The opinions of Augustine and Liguouri on what constitutes Venial Sin in the performance of the Marriage Act are well known.
It is difficult to see how Jone does justice to those venerable opinions in his treatment of what is permissible and prohibited in this area.
Yes, it is a delicate issue.
But that's no answer to a valid question.
What's this all about, anyway?
Pre-Vatican II moral theologians with fine reputations scandalizing the post-Vatican II remnant flock?
Jone could rightly be accused of representing the very devil of all that was wrong with moral theologizing before Romanist moral theologians rediscovered Jesus Christ and Human Dignity somewhere in the 1940s and 1950s.
In a sense, Jone was a fraud and a hack, parading around as a disciple of the Galilean and the Umbrian.
He was a lazy Aristotelian slob.
"Here, boys! Here's the nuts-and-bolts logic of it all and now you go wash it in the blood of the Lamb if you can! Good luck and Ave, um, Maria!"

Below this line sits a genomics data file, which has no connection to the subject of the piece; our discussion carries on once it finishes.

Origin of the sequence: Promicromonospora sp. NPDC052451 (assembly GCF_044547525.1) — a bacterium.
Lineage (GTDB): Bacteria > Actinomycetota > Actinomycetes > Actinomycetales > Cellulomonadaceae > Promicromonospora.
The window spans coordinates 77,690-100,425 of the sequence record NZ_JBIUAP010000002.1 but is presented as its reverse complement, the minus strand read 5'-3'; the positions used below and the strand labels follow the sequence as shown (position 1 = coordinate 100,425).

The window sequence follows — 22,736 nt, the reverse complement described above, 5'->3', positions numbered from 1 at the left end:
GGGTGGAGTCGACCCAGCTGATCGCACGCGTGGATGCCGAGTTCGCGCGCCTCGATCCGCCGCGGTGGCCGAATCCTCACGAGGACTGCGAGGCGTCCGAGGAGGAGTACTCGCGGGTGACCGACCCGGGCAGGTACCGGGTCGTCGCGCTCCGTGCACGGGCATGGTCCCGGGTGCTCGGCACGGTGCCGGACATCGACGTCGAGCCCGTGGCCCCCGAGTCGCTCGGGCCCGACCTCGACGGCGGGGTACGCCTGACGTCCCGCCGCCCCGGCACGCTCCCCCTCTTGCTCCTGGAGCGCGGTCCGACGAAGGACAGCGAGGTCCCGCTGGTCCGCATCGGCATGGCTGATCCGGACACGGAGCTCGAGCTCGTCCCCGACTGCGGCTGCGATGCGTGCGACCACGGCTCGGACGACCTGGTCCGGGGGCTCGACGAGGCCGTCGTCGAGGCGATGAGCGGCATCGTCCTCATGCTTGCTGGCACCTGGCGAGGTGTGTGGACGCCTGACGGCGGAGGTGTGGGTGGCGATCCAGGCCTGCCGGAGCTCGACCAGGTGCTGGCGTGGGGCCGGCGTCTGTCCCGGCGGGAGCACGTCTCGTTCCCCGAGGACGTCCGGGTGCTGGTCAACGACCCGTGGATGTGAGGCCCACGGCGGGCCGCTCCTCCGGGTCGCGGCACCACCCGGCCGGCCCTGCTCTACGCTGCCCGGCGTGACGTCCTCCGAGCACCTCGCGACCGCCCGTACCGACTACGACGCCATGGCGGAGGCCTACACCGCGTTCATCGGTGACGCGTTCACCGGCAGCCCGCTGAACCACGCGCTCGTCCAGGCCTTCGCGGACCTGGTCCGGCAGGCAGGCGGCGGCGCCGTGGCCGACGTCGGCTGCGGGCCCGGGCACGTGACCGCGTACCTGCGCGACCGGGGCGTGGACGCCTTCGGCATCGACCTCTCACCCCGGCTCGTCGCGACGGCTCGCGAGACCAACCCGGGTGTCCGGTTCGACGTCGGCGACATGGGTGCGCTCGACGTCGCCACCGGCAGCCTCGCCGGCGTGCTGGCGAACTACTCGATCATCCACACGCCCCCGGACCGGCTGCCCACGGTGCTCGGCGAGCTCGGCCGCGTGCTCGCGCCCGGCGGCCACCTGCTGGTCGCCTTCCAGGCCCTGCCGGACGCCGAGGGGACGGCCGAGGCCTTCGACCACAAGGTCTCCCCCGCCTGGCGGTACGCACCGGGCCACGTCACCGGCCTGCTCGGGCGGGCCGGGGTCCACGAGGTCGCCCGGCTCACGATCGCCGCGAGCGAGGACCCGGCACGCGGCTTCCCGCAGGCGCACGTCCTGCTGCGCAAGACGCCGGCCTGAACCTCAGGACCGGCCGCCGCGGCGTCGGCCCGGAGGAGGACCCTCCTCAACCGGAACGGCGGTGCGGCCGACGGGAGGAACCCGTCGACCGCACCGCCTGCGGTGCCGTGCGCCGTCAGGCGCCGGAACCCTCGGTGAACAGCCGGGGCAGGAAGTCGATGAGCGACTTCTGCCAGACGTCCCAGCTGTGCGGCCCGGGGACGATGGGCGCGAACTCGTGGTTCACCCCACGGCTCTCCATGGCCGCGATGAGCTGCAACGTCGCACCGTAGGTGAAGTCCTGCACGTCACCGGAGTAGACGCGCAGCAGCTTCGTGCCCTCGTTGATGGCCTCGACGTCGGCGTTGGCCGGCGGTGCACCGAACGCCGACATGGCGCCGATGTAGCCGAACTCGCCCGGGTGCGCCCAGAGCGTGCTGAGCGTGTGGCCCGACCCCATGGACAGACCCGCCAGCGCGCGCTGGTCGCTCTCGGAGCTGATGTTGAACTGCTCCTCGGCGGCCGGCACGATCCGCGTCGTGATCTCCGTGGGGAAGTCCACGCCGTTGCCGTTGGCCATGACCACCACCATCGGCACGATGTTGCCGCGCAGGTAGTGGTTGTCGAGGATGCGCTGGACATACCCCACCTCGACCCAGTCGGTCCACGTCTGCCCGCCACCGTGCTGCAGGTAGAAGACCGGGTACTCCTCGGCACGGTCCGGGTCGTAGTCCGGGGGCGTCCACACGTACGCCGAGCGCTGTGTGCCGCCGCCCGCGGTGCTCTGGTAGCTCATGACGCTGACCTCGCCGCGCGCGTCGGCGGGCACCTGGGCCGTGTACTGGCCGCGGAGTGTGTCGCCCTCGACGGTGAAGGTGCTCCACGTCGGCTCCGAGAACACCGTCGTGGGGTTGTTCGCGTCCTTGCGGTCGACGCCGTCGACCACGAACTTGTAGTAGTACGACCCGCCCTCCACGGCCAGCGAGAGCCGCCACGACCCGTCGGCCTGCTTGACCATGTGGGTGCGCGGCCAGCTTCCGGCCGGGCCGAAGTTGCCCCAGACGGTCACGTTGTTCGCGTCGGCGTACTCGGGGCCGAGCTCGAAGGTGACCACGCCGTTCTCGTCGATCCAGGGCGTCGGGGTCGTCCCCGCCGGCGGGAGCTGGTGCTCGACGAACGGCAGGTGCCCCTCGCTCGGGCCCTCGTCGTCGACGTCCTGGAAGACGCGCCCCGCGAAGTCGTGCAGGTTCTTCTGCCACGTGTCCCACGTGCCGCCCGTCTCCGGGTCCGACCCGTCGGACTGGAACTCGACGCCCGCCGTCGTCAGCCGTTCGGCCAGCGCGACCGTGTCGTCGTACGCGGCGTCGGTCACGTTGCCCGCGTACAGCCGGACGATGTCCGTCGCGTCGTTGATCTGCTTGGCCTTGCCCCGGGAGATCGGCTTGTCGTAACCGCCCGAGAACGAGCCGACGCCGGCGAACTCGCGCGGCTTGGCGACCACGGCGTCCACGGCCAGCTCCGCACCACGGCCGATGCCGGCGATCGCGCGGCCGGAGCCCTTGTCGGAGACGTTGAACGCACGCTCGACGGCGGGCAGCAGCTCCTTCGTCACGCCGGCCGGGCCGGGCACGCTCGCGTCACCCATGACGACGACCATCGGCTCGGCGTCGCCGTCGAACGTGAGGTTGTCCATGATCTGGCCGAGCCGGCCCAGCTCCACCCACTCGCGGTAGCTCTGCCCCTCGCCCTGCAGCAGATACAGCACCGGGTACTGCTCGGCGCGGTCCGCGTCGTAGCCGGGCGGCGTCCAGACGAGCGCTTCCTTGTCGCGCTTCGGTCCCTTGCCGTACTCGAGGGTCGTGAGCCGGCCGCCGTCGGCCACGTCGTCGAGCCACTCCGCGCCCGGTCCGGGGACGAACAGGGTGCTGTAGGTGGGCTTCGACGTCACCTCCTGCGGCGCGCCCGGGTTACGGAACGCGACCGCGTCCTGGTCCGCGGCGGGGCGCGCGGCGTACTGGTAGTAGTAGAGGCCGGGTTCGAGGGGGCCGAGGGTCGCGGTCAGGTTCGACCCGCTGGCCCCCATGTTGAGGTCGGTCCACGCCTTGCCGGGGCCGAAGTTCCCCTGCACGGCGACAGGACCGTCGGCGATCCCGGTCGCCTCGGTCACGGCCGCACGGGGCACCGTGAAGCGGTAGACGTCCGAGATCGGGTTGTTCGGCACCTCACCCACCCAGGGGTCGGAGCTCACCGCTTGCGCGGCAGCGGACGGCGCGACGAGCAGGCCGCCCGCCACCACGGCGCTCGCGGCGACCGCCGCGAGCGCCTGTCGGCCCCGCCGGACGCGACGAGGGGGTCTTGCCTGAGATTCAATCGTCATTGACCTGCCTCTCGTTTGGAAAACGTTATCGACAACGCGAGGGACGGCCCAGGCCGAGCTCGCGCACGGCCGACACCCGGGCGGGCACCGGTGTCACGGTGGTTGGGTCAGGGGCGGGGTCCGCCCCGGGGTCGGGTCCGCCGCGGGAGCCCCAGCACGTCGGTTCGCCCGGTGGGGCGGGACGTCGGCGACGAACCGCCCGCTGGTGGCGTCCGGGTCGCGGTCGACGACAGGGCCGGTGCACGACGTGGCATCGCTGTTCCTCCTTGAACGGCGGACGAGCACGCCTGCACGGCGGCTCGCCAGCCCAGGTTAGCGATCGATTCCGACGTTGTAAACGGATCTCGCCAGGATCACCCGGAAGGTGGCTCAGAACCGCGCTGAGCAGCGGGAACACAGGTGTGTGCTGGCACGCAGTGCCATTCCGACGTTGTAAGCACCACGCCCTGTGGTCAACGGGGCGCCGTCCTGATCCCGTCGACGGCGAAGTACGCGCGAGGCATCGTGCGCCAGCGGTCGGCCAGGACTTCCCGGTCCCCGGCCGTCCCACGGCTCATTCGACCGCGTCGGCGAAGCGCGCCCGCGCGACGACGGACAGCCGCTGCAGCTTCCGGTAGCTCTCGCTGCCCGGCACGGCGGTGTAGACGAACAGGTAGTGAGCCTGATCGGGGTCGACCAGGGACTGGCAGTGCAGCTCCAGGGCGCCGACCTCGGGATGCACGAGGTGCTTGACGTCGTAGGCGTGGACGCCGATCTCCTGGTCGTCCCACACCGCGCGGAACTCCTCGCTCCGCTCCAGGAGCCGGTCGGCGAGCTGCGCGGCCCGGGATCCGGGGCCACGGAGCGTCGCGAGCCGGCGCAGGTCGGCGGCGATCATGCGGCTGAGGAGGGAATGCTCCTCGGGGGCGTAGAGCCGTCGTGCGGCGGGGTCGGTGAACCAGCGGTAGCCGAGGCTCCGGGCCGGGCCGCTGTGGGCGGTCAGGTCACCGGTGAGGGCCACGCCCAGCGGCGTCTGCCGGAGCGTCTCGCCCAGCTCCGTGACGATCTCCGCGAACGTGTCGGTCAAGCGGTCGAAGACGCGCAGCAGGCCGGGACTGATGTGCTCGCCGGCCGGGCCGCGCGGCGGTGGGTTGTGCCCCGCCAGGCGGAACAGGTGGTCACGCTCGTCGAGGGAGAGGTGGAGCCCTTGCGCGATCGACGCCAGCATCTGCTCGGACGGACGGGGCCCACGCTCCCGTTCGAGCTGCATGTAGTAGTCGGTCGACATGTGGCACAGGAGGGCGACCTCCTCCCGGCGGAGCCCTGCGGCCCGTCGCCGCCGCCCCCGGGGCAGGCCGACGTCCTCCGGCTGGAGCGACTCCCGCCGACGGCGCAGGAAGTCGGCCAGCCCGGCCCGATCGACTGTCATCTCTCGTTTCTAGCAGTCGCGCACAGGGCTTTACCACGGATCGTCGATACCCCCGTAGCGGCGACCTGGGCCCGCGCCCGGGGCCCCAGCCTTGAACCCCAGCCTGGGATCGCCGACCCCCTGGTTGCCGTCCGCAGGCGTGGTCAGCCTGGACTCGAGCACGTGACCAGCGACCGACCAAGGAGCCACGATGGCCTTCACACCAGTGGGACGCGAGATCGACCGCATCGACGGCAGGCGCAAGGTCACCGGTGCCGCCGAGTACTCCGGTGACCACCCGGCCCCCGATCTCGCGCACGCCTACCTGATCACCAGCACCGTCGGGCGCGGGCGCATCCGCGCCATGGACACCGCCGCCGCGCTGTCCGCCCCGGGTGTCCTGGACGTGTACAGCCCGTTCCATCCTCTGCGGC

Thus far Father Jone. In my opinion.
But having said that....
Laymen should be very, very slow to think that there could be something so VERY wrong with the opinions of a moral theologian who was a big noise in the days of Pope Pius XII. The fact that Jone's work was permitted means that it cannot be along the lines of, say, Chuckie Curran's.
Is Father Jone wrong on the point at issue?
It would be false to say that he COULD not be wrong on this point.
That's the kind of point on which "trained clerics" are not often honest when they give pious ruffled-feather lectures about how much laymen don't know and can never know etc... etc...
And that very clericalistic dishonesty is part of the system in which the Jones of this world were operating.
Jone COULD be wrong. Jone COULD have gone too far and allowed a certain laxism to creep into his high and mighty opinionating.
Which means that he could also be a bit of a sicko.
But we have to allow that the point is debatable. It's just not Catholic reality to pretend that it isn't. If you don't get the moral logic of the issue and don't see how Jone COULD be right you really should keep away from all moral theology textbooks.
They're the pits. Always. Because the human heart is. The pits.
The antidote is the Spotless Lamb.
"Be ye perfect... From within him will come Living Water..."